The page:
Discharge usually happens an hour afterwards, if no complications are present.

  • After my procedure

    Is there is anything I cannot do after my procedure?

    Within the first 24 hours if you have had sedation or anaesthetic you should not operate heavy machinery or drive, take care of children, sign any legal documents or drink any alcohol.

    When will I get my results?

    You will be given a paper report outlining your procedure on the day and if a biopsy has been taken.

    Results can take up to six weeks to be communicated with you and these will be done by the referring department – gastroenterology department, upper GI department or colorectal department – rather than endoscopy department. Results will usually be communicated in the form of a letter but sometimes the clinician may wish to see you for a face-to-face outpatient appointment, so someone from your referring department will contact you to arrange this if applicable.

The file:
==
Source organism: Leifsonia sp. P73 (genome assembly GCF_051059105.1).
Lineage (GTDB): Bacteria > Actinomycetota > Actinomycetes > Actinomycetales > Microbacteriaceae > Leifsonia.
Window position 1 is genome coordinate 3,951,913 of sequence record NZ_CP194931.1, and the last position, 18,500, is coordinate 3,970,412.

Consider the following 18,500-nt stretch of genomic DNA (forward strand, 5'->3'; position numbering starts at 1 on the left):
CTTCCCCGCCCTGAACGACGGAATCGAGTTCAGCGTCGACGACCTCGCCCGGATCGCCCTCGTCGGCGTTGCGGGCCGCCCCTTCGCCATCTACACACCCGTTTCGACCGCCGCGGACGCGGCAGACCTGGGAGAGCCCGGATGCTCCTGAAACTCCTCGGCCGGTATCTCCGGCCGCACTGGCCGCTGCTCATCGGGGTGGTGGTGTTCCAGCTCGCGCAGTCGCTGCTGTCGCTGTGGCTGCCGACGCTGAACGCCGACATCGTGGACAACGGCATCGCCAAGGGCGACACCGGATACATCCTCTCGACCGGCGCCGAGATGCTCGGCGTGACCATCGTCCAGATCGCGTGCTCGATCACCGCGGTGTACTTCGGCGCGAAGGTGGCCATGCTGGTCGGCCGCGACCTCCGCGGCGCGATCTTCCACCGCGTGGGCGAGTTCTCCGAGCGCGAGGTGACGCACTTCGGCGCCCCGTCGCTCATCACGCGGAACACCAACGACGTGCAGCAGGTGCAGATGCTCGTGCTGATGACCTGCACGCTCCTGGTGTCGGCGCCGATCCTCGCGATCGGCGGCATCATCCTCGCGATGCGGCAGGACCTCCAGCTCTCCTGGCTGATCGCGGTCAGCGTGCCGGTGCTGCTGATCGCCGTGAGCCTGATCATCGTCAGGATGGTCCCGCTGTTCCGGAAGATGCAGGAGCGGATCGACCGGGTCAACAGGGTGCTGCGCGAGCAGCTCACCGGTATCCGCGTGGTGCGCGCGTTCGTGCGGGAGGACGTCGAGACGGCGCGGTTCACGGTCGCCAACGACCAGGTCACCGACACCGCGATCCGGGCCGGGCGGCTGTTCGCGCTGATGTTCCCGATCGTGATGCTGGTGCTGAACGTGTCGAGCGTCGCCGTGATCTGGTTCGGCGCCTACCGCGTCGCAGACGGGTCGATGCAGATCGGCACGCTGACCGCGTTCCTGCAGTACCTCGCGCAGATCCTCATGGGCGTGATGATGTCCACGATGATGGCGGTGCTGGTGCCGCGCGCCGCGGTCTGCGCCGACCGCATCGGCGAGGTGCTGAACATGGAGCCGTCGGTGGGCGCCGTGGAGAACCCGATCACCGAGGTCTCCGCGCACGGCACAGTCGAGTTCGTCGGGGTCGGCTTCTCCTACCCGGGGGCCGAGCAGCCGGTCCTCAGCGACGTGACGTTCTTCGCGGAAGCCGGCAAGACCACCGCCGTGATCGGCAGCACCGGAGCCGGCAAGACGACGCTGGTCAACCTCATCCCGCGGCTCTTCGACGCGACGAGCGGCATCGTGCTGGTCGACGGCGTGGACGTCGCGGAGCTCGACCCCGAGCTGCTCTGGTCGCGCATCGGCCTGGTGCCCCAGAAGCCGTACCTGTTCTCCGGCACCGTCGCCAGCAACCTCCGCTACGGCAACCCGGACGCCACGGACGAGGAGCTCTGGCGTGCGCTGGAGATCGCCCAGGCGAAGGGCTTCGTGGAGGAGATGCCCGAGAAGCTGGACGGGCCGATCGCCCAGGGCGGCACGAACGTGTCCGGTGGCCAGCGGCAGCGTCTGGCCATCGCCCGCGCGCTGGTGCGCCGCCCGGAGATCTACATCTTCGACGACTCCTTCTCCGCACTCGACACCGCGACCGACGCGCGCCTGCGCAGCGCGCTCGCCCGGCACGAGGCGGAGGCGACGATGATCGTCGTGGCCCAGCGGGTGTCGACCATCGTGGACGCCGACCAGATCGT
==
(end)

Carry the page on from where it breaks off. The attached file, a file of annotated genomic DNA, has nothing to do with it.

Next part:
What does it mean on my endoscopy report by 'surgical virtual clinic' or 'gastro virtual clinic'?

    If you have had a biopsy taken or you are awaiting results, these will be reviewed by a consultant in a 'virtual clinic', which can take up to six weeks.

    In the 'virtual clinic' the consultant will decide on the next steps for you, which may be:

    • you are discharged back to the care of your GP or referring clinician
    • to bring you back for an outpatient clinic appointment
    • order for you to have further tests.

    If a biopsy has been taken the results will be communicated with you and your GP via letter.

    If six weeks have passed and you haven't received any communication please contact your GP, we are not allowed to give results over the phone.

    Your GP is also the point of contact to receive further copies of the report. 

    When should I restart taking my medication?

    This depends on the medication you are taking. The endoscopist should give advice on the day of your procedure. Otherwise please contact your GP.

    If I am unhappy with the service I have received how to I let someone know?

    If you are unhappy please raise your concern to the Patient Advice and Liaison Service (PALS).